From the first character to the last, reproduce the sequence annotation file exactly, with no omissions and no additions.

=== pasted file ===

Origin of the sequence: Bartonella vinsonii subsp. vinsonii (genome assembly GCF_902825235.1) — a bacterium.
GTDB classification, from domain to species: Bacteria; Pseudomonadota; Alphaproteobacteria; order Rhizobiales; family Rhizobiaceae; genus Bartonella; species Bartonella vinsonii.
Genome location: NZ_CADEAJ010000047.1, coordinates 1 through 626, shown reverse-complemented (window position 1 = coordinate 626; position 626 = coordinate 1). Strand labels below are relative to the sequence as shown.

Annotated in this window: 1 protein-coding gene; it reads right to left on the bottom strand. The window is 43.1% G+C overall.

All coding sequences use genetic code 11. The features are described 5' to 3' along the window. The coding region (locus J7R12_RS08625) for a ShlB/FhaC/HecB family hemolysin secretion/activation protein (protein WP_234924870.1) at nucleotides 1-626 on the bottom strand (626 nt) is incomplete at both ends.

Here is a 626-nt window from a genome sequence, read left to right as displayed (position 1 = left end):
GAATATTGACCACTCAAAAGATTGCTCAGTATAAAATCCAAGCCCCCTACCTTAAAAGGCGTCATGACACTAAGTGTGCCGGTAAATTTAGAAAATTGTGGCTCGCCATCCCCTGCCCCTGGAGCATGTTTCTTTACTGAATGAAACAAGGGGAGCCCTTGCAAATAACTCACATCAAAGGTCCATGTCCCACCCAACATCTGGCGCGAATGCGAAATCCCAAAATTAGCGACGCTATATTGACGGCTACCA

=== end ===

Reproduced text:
Origin of the sequence: Bartonella vinsonii subsp. vinsonii (genome assembly GCF_902825235.1) — a bacterium.
GTDB classification, from domain to species: Bacteria; Pseudomonadota; Alphaproteobacteria; order Rhizobiales; family Rhizobiaceae; genus Bartonella; species Bartonella vinsonii.
Genome location: NZ_CADEAJ010000047.1, coordinates 1 through 626, shown reverse-complemented (window position 1 = coordinate 626; position 626 = coordinate 1). Strand labels below are relative to the sequence as shown.

Annotated in this window: 1 protein-coding gene; it reads right to left on the bottom strand. The window is 43.1% G+C overall.

All coding sequences use genetic code 11. The features are described 5' to 3' along the window. The coding region (locus J7R12_RS08625) for a ShlB/FhaC/HecB family hemolysin secretion/activation protein (protein WP_234924870.1) at nucleotides 1-626 on the bottom strand (626 nt) is incomplete at both ends.

Here is a 626-nt window from a genome sequence, read left to right as displayed (position 1 = left end):
GAATATTGACCACTCAAAAGATTGCTCAGTATAAAATCCAAGCCCCCTACCTTAAAAGGCGTCATGACACTAAGTGTGCCGGTAAATTTAGAAAATTGTGGCTCGCCATCCCCTGCCCCTGGAGCATGTTTCTTTACTGAATGAAACAAGGGGAGCCCTTGCAAATAACTCACATCAAAGGTCCATGTCCCACCCAACATCTGGCGCGAATGCGAAATCCCAAAATTAGCGACGCTATATTGACGGCTACCA